National / International News
Bill Gross built Pacific Investment Management Co., or PIMCO, into a $2 trillion powerhouse. But this week, he abruptly left, roiling the bond-investing world.
Linette Lopez from Business Insider and Cardiff Garcia from FT Alphaville talked with Kai Ryssdal about the week that was: The GDP is revised upward, what does it mean? What happens when the head of the world's largest hedge fund resigns? And we look at the report from "This American Life" on the role of Goldman Sachs and the New York Federal Reserve in the run up to the financial crisis.
Listen to their conversation in the audio player above.
As part of "Screen Wars," our series exploring the future of television, we asked a bunch of the industry's brightest where they see the medium moving in the next 25 years. Here's what they said, some answers have been condensed for clarity.
Starcom President Amanda Richman, already exploring the possibilities of the second screen, focused on interactivity:
"Television will still exist but we'll think of it perhaps more as a screen that certainly has much more interactivity and opportunity for us to choose the shows that we want. Not through a remote control [but] more voice activated like, you've already seen with Xbox and Kinect over the last year. we'll be able to really program our old channels and that will be the biggest change. [TV] will look a lot more like the app world of mobile: choosing how you engage with the shows you want on an interactive screen."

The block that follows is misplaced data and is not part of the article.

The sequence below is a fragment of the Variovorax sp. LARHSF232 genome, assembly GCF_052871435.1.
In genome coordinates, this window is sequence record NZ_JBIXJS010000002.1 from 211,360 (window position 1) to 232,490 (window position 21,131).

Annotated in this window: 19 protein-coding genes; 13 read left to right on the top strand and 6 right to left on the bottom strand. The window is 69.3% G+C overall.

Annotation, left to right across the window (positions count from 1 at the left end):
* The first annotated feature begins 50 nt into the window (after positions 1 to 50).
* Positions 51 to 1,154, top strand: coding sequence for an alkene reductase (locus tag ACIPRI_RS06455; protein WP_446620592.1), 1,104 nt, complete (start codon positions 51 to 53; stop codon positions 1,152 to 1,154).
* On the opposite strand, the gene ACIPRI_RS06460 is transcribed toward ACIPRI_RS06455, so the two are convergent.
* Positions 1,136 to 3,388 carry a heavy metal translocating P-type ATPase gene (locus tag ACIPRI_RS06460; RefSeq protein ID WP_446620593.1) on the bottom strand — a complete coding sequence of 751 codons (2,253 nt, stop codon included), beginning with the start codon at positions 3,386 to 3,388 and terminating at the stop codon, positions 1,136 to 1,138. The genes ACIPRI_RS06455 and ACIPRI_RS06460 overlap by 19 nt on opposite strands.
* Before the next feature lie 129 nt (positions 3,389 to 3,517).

Showtime head David Nevins looked to the future challenges of raising revenue without commercials:
"I don't think the demand is going anywhere. The challenge, the 'How do we get paid for it' challenge comes out of the captive audience [that] has to watch the 30 second ad. That's where some of the challenges are: There are other ways that people are demanding to see [TV], and some of them aren't so conducive to the 30-second ad. But I think people are rapidly figuring it out. I think as long as demand for television doesn't go away, we'll figure out the business model challenges."
Marlene King, showrunner of the very buzzy drama "Pretty Little Liars," said in the future the buzz around a show will keep up all year:
"This is the second golden age of television, I think it's such an exciting time to be in TV ... Netflix releases "House of Cards" or "Orange is the New Black" and it stays relevant — people are talking about it on social media — for about month, and then it kind of goes away until the next one comes out. What's next is finding a way to create a show that you binge-watch, but people keep talking about all year long. [You] find ways to stay out there in the universe. I think that's what people are trying to do, and I think in 25 years maybe there will be those types of shows."
Roy Price, head of Amazon Studios, said he's frustrated at scrolling through hundreds of channels and landing in the middle of a show he wanted to watch:
"My prediction is that everything or anything that you may find inconvenient or annoying about TV now is going to be innovated away ... I think we can do better ... With the exception of sports and live events, even the concept of coming into a show in the middle of the show will soon be part of the past ... It should start when you start, you should be the boss."